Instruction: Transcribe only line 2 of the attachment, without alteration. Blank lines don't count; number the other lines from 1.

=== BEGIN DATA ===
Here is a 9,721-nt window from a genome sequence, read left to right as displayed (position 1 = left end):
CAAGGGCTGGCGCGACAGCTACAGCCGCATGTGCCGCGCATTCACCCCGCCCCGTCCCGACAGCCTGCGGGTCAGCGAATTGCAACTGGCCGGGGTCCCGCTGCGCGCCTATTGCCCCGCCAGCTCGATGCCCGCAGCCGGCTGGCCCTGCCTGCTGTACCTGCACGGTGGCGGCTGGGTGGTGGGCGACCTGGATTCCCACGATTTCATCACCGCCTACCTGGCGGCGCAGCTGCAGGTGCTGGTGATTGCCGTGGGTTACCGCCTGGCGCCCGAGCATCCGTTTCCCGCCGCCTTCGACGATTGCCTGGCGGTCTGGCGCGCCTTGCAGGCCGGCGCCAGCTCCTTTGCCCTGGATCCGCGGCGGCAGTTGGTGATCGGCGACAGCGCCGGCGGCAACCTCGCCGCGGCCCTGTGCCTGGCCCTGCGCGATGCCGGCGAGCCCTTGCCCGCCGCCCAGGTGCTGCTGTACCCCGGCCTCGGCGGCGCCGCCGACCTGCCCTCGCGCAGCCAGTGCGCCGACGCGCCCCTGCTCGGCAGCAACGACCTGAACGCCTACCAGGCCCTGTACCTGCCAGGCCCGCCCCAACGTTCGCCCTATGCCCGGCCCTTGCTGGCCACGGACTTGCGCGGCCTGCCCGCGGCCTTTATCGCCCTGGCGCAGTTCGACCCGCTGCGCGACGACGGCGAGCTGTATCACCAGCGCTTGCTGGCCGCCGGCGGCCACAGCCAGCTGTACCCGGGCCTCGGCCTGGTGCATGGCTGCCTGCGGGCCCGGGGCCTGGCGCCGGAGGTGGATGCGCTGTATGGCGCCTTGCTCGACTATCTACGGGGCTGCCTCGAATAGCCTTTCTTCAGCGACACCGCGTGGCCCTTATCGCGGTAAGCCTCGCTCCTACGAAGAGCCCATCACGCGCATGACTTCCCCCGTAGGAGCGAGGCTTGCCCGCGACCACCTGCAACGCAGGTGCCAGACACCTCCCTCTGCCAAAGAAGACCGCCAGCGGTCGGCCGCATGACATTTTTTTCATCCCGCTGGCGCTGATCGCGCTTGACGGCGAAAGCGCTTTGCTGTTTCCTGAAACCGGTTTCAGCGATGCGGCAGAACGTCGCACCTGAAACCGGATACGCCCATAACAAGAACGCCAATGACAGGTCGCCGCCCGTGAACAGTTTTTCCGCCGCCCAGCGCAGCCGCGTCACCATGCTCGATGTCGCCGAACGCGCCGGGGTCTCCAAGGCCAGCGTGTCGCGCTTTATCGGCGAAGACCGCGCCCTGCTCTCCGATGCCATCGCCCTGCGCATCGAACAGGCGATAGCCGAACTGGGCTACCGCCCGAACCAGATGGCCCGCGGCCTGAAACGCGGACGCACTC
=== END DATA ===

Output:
CAAGGGCTGGCGCGACAGCTACAGCCGCATGTGCCGCGCATTCACCCCGCCCCGTCCCGACAGCCTGCGGGTCAGCGAATTGCAACTGGCCGGGGTCCCGCTGCGCGCCTATTGCCCCGCCAGCTCGATGCCCGCAGCCGGCTGGCCCTGCCTGCTGTACCTGCACGGTGGCGGCTGGGTGGTGGGCGACCTGGATTCCCACGATTTCATCACCGCCTACCTGGCGGCGCAGCTGCAGGTGCTGGTGATTGCCGTGGGTTACCGCCTGGCGCCCGAGCATCCGTTTCCCGCCGCCTTCGACGATTGCCTGGCGGTCTGGCGCGCCTTGCAGGCCGGCGCCAGCTCCTTTGCCCTGGATCCGCGGCGGCAGTTGGTGATCGGCGACAGCGCCGGCGGCAACCTCGCCGCGGCCCTGTGCCTGGCCCTGCGCGATGCCGGCGAGCCCTTGCCCGCCGCCCAGGTGCTGCTGTACCCCGGCCTCGGCGGCGCCGCCGACCTGCCCTCGCGCAGCCAGTGCGCCGACGCGCCCCTGCTCGGCAGCAACGACCTGAACGCCTACCAGGCCCTGTACCTGCCAGGCCCGCCCCAACGTTCGCCCTATGCCCGGCCCTTGCTGGCCACGGACTTGCGCGGCCTGCCCGCGGCCTTTATCGCCCTGGCGCAGTTCGACCCGCTGCGCGACGACGGCGAGCTGTATCACCAGCGCTTGCTGGCCGCCGGCGGCCACAGCCAGCTGTACCCGGGCCTCGGCCTGGTGCATGGCTGCCTGCGGGCCCGGGGCCTGGCGCCGGAGGTGGATGCGCTGTATGGCGCCTTGCTCGACTATCTACGGGGCTGCCTCGAATAGCCTTTCTTCAGCGACACCGCGTGGCCCTTATCGCGGTAAGCCTCGCTCCTACGAAGAGCCCATCACGCGCATGACTTCCCCCGTAGGAGCGAGGCTTGCCCGCGACCACCTGCAACGCAGGTGCCAGACACCTCCCTCTGCCAAAGAAGACCGCCAGCGGTCGGCCGCATGACATTTTTTTCATCCCGCTGGCGCTGATCGCGCTTGACGGCGAAAGCGCTTTGCTGTTTCCTGAAACCGGTTTCAGCGATGCGGCAGAACGTCGCACCTGAAACCGGATACGCCCATAACAAGAACGCCAATGACAGGTCGCCGCCCGTGAACAGTTTTTCCGCCGCCCAGCGCAGCCGCGTCACCATGCTCGATGTCGCCGAACGCGCCGGGGTCTCCAAGGCCAGCGTGTCGCGCTTTATCGGCGAAGACCGCGCCCTGCTCTCCGATGCCATCGCCCTGCGCATCGAACAGGCGATAGCCGAACTGGGCTACCGCCCGAACCAGATGGCCCGCGGCCTGAAACGCGGACGCACTC